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Marine Propulsion & Auxiliary Machinery

Marine Propulsion & Auxiliary Machinery

Star Bulk makes move on scrubbers, adding 24 to fleet

Wed 13 Jun 2018 by Jamey Bergman

Star Bulk makes move on scrubbers, adding 24 to fleet
According to the fleet numbers on its website, the 24 vessels to be fitted with scrubbers make up roughly a third of the group’s current fleet.

Star Bulk Carriers, the biggest dry bulk carrier on the US’ NASDAQ stock exchange, has committed to adding two dozen exhaust gas cleaning systems to vessels in its bulk carrier fleet.

Chief executive Petros Pappas discussed the decision on Star Bulk’s quarterly earnings call, transcribed on the investment research platform Seeking Alpha.

“We’re proud to say we have installed one scrubber already. And then we are installing our second scrubber as we speak,” Mr Pappas said.

“We have also ordered 22 scrubbers … mainly investing for our bigger vessels, and we will see what we do thereafter. I mean, we will have to see how they work, how the market moves, we’ll see how it goes after that.”

According to the fleet numbers on its website, the 24 vessels to be fitted with scrubbers make up roughly a third of the group’s current fleet.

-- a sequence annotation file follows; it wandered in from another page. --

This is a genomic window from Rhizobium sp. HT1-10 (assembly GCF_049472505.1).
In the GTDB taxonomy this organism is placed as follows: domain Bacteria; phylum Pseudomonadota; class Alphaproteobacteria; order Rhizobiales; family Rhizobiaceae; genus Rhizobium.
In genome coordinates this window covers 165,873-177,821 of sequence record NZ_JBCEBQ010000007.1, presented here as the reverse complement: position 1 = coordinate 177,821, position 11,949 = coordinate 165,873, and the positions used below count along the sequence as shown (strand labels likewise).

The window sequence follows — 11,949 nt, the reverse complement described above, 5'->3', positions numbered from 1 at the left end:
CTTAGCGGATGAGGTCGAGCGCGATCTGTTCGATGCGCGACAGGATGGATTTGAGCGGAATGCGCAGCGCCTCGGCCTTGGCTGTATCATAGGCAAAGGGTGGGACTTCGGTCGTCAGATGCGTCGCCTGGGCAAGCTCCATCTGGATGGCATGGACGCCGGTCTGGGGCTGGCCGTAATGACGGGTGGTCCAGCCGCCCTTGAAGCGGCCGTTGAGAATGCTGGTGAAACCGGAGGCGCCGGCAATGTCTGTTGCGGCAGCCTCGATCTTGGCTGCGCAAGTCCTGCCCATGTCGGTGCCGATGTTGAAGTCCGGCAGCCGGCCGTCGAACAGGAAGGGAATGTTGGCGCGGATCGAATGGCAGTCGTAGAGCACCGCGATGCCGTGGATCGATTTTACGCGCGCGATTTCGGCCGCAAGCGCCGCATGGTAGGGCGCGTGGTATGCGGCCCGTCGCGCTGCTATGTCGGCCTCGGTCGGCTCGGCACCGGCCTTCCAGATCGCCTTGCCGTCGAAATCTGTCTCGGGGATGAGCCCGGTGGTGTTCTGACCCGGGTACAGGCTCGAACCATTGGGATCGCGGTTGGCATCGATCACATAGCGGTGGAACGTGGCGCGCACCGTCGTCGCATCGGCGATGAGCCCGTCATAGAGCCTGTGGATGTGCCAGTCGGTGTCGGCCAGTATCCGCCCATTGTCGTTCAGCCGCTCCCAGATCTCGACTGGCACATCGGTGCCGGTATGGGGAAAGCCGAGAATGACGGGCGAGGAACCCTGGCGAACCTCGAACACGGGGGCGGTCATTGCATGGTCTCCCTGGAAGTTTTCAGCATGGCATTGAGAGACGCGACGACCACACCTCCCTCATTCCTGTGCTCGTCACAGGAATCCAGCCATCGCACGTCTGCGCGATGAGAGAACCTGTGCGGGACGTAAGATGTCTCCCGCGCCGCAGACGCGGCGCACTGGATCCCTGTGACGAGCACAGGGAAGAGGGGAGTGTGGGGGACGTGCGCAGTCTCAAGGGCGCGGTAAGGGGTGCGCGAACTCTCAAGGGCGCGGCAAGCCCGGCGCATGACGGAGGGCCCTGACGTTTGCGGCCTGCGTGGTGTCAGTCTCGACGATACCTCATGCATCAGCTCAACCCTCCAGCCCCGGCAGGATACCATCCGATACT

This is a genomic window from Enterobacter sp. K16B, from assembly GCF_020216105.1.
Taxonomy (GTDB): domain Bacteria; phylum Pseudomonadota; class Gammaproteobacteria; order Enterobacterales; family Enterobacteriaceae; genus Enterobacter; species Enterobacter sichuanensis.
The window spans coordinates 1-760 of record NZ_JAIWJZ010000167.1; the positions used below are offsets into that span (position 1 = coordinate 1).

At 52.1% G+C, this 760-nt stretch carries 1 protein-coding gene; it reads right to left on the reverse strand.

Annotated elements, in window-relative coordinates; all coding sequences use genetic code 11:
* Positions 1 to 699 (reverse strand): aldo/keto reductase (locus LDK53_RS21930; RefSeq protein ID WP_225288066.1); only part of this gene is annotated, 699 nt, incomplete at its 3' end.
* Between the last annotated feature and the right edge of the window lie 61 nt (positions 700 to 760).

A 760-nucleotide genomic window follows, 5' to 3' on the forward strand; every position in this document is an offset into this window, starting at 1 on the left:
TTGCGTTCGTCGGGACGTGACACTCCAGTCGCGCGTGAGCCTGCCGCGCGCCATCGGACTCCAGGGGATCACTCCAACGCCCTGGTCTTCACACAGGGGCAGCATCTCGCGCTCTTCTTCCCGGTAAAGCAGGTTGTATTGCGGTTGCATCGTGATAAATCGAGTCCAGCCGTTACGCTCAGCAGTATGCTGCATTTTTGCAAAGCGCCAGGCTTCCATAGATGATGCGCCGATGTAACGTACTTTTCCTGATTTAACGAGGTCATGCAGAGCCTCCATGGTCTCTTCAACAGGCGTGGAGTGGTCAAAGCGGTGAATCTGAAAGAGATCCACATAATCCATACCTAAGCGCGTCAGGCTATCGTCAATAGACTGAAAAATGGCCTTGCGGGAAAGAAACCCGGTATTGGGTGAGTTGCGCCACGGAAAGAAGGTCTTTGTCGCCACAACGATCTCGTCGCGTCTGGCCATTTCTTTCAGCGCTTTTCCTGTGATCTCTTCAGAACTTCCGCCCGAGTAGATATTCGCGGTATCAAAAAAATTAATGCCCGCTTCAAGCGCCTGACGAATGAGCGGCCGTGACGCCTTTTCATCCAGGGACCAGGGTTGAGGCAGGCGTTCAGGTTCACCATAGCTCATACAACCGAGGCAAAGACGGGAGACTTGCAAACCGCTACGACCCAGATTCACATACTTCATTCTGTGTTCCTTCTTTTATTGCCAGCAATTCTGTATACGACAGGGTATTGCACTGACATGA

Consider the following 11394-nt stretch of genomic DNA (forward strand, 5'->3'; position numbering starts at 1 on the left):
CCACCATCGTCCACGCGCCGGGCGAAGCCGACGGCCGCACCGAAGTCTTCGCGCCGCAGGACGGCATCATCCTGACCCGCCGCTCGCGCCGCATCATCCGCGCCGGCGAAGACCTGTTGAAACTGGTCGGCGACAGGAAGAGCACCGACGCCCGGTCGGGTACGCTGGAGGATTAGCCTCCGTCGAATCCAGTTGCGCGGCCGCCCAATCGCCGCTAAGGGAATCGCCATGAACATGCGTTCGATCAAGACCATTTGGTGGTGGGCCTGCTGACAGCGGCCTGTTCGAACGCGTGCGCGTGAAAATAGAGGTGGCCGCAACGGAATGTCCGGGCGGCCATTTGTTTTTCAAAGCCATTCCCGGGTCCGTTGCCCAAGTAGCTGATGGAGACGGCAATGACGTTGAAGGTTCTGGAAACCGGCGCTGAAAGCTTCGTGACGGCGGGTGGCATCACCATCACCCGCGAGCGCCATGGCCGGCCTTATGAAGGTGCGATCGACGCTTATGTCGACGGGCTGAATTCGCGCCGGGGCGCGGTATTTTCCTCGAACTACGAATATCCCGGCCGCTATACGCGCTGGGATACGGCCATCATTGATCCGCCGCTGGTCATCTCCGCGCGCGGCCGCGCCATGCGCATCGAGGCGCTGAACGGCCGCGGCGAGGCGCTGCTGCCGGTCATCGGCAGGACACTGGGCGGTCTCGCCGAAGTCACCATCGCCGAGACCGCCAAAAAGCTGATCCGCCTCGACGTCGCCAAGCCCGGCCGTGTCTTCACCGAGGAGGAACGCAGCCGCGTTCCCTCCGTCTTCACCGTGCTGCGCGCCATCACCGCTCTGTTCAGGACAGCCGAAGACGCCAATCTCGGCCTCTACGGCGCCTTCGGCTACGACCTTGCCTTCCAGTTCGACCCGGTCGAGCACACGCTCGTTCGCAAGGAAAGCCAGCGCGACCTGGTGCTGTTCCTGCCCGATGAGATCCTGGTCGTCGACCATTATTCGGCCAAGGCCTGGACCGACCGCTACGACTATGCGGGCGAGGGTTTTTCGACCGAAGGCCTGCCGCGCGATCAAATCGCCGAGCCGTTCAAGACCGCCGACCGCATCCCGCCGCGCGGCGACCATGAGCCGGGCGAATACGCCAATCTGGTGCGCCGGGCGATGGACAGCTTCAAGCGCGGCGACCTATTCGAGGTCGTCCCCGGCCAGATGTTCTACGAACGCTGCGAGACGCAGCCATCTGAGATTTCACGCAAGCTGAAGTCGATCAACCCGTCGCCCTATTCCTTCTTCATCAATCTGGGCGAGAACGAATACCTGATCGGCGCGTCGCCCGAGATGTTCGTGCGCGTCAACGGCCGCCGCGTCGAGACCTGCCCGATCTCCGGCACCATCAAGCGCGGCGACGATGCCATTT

The news of Star Bulk’s scrubber contract follows shortly after class society DNV GL reported that scrubber fittings had been arranged on 300 vessels in the last three months alone – with the majority in the bulk carrier and container vessel sectors.

Mr Pappas said the “great majority” of the scrubbers ordered for his own Star Bulk fleet would be installed after 2019, with the company’s overall dry dock capital expenditure projected at around US$15M in 2020.

He said that the average costs of scrubber installation in the company’s contracts fell below US$3M and that Star Bulk had secured financing on “around 70%” of the total costs.

When the scrubbers are installed, they will come from European suppliers, he said.

In the meantime, Mr Pappas said the company was putting its one newly installed scrubber system through exhaustive tests.

“We installed it a couple of months ago, and we have been operating it continuously and under as harsh conditions as we can because we want to test the various – the potential problems,” he said. “And up to now, [the scrubber has] operated very smoothly, and we are very happy with it.

Mr Pappas said he views the IMO sulphur cap that is provoking the addition of scrubber technologies on board commercial shipping vessels in a positive light both for the environmental benefits they will bring and because the costs associated with meeting the regulations serve to increase barriers to entry for would-be competitors.

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